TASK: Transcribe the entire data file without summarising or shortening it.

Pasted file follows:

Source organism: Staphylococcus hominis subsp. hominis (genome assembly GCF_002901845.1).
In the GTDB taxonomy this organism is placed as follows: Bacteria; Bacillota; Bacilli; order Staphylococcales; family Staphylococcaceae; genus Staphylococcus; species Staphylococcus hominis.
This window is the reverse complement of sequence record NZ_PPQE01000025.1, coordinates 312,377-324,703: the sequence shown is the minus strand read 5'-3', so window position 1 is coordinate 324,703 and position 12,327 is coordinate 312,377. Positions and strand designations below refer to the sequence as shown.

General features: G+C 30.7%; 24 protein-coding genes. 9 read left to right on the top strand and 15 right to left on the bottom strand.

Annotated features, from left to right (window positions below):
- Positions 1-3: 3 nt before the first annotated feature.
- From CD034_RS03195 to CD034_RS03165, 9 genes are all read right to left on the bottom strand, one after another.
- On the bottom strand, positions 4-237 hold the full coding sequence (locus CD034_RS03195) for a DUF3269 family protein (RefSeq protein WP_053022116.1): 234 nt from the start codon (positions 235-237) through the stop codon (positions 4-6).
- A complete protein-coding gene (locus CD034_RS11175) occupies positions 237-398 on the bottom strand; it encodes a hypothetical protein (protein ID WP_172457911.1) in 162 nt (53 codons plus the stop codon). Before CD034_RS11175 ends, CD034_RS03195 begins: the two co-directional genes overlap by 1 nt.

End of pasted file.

Source organism: Staphylococcus hominis subsp. hominis (genome assembly GCF_002901845.1).
In the GTDB taxonomy this organism is placed as follows: Bacteria; Bacillota; Bacilli; order Staphylococcales; family Staphylococcaceae; genus Staphylococcus; species Staphylococcus hominis.
This window is the reverse complement of sequence record NZ_PPQE01000025.1, coordinates 312,377-324,703: the sequence shown is the minus strand read 5'-3', so window position 1 is coordinate 324,703 and position 12,327 is coordinate 312,377. Positions and strand designations below refer to the sequence as shown.

General features: G+C 30.7%; 24 protein-coding genes. 9 read left to right on the top strand and 15 right to left on the bottom strand.

Annotated features, from left to right (window positions below):
- Positions 1-3: 3 nt before the first annotated feature.
- From CD034_RS03195 to CD034_RS03165, 9 genes are all read right to left on the bottom strand, one after another.
- On the bottom strand, positions 4-237 hold the full coding sequence (locus CD034_RS03195) for a DUF3269 family protein (RefSeq protein WP_053022116.1): 234 nt from the start codon (positions 235-237) through the stop codon (positions 4-6).
- A complete protein-coding gene (locus CD034_RS11175) occupies positions 237-398 on the bottom strand; it encodes a hypothetical protein (protein ID WP_172457911.1) in 162 nt (53 codons plus the stop codon). Before CD034_RS11175 ends, CD034_RS03195 begins: the two co-directional genes overlap by 1 nt.